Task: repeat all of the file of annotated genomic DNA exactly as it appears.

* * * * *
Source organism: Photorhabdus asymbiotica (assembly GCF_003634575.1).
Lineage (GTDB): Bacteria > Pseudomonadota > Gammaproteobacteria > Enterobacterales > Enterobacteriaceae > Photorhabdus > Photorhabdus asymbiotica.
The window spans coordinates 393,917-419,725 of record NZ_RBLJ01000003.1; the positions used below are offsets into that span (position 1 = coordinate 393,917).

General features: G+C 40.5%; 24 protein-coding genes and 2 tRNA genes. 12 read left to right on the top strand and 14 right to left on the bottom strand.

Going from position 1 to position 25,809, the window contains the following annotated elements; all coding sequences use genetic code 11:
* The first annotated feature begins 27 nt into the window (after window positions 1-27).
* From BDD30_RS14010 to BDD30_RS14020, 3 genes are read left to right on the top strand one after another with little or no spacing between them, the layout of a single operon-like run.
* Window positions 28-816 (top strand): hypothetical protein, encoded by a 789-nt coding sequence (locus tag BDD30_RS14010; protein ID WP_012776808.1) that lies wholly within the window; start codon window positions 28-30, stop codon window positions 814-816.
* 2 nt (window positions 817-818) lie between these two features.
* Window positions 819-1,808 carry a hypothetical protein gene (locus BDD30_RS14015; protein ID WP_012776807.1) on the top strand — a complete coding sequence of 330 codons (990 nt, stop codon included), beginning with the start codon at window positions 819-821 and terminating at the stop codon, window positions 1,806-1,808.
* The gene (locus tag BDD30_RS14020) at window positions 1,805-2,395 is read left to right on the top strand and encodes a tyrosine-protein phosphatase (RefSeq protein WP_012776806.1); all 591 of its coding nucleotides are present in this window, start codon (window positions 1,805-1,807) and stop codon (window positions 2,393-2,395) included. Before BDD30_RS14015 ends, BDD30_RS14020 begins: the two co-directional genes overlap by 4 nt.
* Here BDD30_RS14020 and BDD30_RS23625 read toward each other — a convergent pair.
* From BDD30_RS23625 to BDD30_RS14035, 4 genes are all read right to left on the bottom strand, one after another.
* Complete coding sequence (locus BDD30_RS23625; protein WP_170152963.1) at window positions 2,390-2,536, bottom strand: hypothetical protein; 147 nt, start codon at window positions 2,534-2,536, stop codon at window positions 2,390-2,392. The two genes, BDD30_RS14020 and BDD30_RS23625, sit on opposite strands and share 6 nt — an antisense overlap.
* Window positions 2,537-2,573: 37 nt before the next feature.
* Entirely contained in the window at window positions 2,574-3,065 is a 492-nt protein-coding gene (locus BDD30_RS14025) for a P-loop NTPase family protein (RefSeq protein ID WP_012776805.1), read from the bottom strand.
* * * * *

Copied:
Source organism: Photorhabdus asymbiotica (assembly GCF_003634575.1).
Lineage (GTDB): Bacteria > Pseudomonadota > Gammaproteobacteria > Enterobacterales > Enterobacteriaceae > Photorhabdus > Photorhabdus asymbiotica.
The window spans coordinates 393,917-419,725 of record NZ_RBLJ01000003.1; the positions used below are offsets into that span (position 1 = coordinate 393,917).

General features: G+C 40.5%; 24 protein-coding genes and 2 tRNA genes. 12 read left to right on the top strand and 14 right to left on the bottom strand.

Going from position 1 to position 25,809, the window contains the following annotated elements; all coding sequences use genetic code 11:
* The first annotated feature begins 27 nt into the window (after window positions 1-27).
* From BDD30_RS14010 to BDD30_RS14020, 3 genes are read left to right on the top strand one after another with little or no spacing between them, the layout of a single operon-like run.
* Window positions 28-816 (top strand): hypothetical protein, encoded by a 789-nt coding sequence (locus tag BDD30_RS14010; protein ID WP_012776808.1) that lies wholly within the window; start codon window positions 28-30, stop codon window positions 814-816.
* 2 nt (window positions 817-818) lie between these two features.
* Window positions 819-1,808 carry a hypothetical protein gene (locus BDD30_RS14015; protein ID WP_012776807.1) on the top strand — a complete coding sequence of 330 codons (990 nt, stop codon included), beginning with the start codon at window positions 819-821 and terminating at the stop codon, window positions 1,806-1,808.
* The gene (locus tag BDD30_RS14020) at window positions 1,805-2,395 is read left to right on the top strand and encodes a tyrosine-protein phosphatase (RefSeq protein WP_012776806.1); all 591 of its coding nucleotides are present in this window, start codon (window positions 1,805-1,807) and stop codon (window positions 2,393-2,395) included. Before BDD30_RS14015 ends, BDD30_RS14020 begins: the two co-directional genes overlap by 4 nt.
* Here BDD30_RS14020 and BDD30_RS23625 read toward each other — a convergent pair.
* From BDD30_RS23625 to BDD30_RS14035, 4 genes are all read right to left on the bottom strand, one after another.
* Complete coding sequence (locus BDD30_RS23625; protein WP_170152963.1) at window positions 2,390-2,536, bottom strand: hypothetical protein; 147 nt, start codon at window positions 2,534-2,536, stop codon at window positions 2,390-2,392. The two genes, BDD30_RS14020 and BDD30_RS23625, sit on opposite strands and share 6 nt — an antisense overlap.
* Window positions 2,537-2,573: 37 nt before the next feature.
* Entirely contained in the window at window positions 2,574-3,065 is a 492-nt protein-coding gene (locus BDD30_RS14025) for a P-loop NTPase family protein (RefSeq protein ID WP_012776805.1), read from the bottom strand.